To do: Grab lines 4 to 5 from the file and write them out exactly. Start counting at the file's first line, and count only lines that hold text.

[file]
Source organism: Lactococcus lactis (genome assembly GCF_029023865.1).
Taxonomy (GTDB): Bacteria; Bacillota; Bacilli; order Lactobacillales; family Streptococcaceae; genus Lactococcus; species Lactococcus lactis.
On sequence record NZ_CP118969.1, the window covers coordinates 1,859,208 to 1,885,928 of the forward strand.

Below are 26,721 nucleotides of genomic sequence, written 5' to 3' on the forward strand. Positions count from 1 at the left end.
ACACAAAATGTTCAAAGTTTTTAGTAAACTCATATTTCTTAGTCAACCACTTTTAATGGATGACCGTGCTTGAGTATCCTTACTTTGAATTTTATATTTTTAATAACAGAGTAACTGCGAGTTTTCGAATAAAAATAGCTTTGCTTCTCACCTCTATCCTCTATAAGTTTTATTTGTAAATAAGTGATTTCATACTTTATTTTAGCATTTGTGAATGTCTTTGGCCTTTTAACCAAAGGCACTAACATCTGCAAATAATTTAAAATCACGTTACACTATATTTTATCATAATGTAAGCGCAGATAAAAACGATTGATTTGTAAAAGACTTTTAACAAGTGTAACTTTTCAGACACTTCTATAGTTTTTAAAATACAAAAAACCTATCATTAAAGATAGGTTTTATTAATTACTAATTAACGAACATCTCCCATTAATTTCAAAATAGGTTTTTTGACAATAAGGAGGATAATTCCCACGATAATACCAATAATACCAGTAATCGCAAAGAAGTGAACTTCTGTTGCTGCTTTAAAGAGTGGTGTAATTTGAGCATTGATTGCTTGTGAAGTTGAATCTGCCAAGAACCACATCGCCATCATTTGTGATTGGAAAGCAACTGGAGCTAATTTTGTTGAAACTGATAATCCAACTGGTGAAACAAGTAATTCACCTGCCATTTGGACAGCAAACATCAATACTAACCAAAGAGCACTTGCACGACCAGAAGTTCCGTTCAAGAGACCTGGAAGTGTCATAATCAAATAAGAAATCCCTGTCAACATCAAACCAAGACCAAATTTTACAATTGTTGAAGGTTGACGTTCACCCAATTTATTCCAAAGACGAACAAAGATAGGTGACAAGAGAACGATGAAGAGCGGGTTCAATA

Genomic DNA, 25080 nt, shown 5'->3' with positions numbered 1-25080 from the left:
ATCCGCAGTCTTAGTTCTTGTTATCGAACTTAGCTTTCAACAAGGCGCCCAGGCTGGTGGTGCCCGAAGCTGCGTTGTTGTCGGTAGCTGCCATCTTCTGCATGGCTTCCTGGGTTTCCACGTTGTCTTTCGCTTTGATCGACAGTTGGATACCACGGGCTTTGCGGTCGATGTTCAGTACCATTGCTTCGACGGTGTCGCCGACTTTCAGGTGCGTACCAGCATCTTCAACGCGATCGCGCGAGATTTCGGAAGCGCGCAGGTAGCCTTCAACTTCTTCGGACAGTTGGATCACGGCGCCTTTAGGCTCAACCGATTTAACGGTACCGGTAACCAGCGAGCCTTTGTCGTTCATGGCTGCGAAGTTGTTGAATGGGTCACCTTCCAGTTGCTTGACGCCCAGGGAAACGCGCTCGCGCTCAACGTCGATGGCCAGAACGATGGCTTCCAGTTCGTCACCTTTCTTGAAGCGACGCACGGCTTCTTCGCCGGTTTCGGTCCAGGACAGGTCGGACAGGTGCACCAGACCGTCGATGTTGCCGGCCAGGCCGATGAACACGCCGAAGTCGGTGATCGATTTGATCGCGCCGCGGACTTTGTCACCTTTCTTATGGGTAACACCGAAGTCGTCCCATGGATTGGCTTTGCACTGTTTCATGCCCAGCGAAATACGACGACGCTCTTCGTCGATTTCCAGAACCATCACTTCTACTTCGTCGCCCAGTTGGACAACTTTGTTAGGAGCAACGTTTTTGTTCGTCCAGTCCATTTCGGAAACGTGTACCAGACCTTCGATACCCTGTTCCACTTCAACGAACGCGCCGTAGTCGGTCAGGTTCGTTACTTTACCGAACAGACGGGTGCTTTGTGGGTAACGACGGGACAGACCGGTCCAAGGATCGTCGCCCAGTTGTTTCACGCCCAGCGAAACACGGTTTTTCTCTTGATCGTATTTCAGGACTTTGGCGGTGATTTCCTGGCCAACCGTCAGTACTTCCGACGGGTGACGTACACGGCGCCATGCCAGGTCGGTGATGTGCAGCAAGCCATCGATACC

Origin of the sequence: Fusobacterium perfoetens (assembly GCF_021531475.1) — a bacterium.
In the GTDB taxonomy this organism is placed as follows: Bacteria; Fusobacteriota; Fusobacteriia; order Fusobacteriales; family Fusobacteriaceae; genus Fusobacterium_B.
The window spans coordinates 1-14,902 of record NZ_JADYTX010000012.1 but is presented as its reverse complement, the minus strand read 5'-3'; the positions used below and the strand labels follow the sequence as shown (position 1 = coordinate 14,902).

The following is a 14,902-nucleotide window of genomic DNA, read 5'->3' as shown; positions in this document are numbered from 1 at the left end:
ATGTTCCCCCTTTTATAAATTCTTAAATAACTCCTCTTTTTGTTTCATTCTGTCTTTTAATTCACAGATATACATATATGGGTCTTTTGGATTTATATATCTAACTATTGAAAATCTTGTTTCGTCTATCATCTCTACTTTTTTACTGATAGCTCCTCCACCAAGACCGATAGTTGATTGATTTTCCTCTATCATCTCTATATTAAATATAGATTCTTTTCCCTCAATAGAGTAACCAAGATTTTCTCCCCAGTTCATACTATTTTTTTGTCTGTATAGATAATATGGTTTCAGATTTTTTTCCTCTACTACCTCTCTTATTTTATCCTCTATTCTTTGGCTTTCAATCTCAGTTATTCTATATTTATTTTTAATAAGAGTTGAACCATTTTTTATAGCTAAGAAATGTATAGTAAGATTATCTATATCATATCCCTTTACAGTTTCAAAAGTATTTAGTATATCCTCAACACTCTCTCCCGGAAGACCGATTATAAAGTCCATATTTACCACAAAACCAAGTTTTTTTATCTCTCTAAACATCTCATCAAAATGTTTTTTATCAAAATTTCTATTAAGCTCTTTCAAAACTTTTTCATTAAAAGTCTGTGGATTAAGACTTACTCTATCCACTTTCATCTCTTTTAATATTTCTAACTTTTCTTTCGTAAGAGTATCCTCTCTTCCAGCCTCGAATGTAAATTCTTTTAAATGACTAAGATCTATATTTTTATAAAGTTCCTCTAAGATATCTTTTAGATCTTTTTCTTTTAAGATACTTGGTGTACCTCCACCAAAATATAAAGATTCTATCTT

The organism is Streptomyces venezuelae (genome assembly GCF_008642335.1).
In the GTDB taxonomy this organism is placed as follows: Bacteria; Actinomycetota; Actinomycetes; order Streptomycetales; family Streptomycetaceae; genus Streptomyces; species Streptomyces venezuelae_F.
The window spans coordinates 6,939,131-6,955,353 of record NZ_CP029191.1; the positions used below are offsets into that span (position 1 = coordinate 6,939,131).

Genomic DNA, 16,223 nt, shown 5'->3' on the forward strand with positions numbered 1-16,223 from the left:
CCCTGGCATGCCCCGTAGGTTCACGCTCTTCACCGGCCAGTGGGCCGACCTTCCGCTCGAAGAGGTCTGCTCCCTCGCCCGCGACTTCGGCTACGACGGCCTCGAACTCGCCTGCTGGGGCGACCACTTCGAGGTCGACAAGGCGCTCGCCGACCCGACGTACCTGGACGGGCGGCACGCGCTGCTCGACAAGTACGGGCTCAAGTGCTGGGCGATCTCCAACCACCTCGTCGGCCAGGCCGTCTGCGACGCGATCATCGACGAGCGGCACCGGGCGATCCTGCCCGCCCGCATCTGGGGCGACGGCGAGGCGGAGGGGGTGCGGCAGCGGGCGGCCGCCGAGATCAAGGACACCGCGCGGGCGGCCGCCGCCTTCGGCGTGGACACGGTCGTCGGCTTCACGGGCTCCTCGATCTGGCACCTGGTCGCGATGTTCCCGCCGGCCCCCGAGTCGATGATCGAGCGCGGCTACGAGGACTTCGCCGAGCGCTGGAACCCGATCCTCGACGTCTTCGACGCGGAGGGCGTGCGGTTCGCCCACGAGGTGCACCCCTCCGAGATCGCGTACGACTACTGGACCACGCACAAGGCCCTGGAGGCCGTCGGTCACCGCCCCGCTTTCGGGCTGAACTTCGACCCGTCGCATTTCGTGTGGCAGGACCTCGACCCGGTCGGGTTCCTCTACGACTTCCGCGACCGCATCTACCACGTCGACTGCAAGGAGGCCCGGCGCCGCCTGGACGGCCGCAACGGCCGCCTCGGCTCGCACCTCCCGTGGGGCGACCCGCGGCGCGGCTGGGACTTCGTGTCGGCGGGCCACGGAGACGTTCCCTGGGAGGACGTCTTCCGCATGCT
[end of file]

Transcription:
Below are 26,721 nucleotides of genomic sequence, written 5' to 3' on the forward strand. Positions count from 1 at the left end.
ACACAAAATGTTCAAAGTTTTTAGTAAACTCATATTTCTTAGTCAACCACTTTTAATGGATGACCGTGCTTGAGTATCCTTACTTTGAATTTTATATTTTTAATAACAGAGTAACTGCGAGTTTTCGAATAAAAATAGCTTTGCTTCTCACCTCTATCCTCTATAAGTTTTATTTGTAAATAAGTGATTTCATACTTTATTTTAGCATTTGTGAATGTCTTTGGCCTTTTAACCAAAGGCACTAACATCTGCAAATAATTTAAAATCACGTTACACTATATTTTATCATAATGTAAGCGCAGATAAAAACGATTGATTTGTAAAAGACTTTTAACAAGTGTAACTTTTCAGACACTTCTATAGTTTTTAAAATACAAAAAACCTATCATTAAAGATAGGTTTTATTAATTACTAATTAACGAACATCTCCCATTAATTTCAAAATAGGTTTTTTGACAATAAGGAGGATAATTCCCACGATAATACCAATAATACCAGTAATCGCAAAGAAGTGAACTTCTGTTGCTGCTTTAAAGAGTGGTGTAATTTGAGCATTGATTGCTTGTGAAGTTGAATCTGCCAAGAACCACATCGCCATCATTTGTGATTGGAAAGCAACTGGAGCTAATTTTGTTGAAACTGATAATCCAACTGGTGAAACAAGTAATTCACCTGCCATTTGGACAGCAAACATCAATACTAACCAAAGAGCACTTGCACGACCAGAAGTTCCGTTCAAGAGACCTGGAAGTGTCATAATCAAATAAGAAATCCCTGTCAACATCAAACCAAGACCAAATTTTACAATTGTTGAAGGTTGACGTTCACCCAATTTATTCCAAAGACGAACAAAGATAGGTGACAAGAGAACGATGAAGAGCGGGTTCAATA